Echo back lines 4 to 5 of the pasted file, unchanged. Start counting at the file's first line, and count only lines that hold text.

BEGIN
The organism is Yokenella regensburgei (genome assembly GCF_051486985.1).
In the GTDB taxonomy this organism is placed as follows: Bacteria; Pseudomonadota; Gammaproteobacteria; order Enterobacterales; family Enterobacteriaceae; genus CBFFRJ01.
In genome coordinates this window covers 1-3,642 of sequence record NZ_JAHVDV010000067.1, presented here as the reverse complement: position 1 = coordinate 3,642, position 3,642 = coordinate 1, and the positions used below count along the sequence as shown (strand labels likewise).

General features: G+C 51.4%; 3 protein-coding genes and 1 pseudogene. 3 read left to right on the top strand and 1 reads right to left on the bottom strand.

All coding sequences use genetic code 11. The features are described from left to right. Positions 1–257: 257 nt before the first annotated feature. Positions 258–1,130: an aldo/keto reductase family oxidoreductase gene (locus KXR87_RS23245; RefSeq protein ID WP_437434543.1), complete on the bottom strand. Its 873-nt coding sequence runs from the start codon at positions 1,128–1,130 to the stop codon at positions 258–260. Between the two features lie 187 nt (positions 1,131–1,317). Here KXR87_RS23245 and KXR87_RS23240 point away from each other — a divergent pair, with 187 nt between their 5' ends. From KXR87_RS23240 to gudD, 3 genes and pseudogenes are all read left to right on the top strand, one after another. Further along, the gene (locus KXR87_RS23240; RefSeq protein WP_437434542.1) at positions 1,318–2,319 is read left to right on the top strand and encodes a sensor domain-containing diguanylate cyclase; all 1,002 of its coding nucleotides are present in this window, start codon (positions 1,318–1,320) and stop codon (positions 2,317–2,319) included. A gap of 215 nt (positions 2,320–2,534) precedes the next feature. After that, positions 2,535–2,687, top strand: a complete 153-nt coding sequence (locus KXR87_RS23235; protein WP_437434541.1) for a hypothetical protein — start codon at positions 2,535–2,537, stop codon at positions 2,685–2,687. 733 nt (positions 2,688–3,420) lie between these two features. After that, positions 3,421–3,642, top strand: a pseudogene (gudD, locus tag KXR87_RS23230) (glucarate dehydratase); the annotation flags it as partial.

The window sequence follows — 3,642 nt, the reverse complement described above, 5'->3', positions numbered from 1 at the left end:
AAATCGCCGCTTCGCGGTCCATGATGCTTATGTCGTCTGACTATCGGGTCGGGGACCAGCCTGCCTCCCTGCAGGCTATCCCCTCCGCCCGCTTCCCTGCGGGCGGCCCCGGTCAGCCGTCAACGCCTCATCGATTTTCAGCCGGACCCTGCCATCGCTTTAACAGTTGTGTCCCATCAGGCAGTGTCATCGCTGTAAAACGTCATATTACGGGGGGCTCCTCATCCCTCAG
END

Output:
General features: G+C 51.4%; 3 protein-coding genes and 1 pseudogene. 3 read left to right on the top strand and 1 reads right to left on the bottom strand.

All coding sequences use genetic code 11. The features are described from left to right. Positions 1–257: 257 nt before the first annotated feature. Positions 258–1,130: an aldo/keto reductase family oxidoreductase gene (locus KXR87_RS23245; RefSeq protein ID WP_437434543.1), complete on the bottom strand. Its 873-nt coding sequence runs from the start codon at positions 1,128–1,130 to the stop codon at positions 258–260. Between the two features lie 187 nt (positions 1,131–1,317). Here KXR87_RS23245 and KXR87_RS23240 point away from each other — a divergent pair, with 187 nt between their 5' ends. From KXR87_RS23240 to gudD, 3 genes and pseudogenes are all read left to right on the top strand, one after another. Further along, the gene (locus KXR87_RS23240; RefSeq protein WP_437434542.1) at positions 1,318–2,319 is read left to right on the top strand and encodes a sensor domain-containing diguanylate cyclase; all 1,002 of its coding nucleotides are present in this window, start codon (positions 1,318–1,320) and stop codon (positions 2,317–2,319) included. A gap of 215 nt (positions 2,320–2,534) precedes the next feature. After that, positions 2,535–2,687, top strand: a complete 153-nt coding sequence (locus KXR87_RS23235; protein WP_437434541.1) for a hypothetical protein — start codon at positions 2,535–2,537, stop codon at positions 2,685–2,687. 733 nt (positions 2,688–3,420) lie between these two features. After that, positions 3,421–3,642, top strand: a pseudogene (gudD, locus tag KXR87_RS23230) (glucarate dehydratase); the annotation flags it as partial.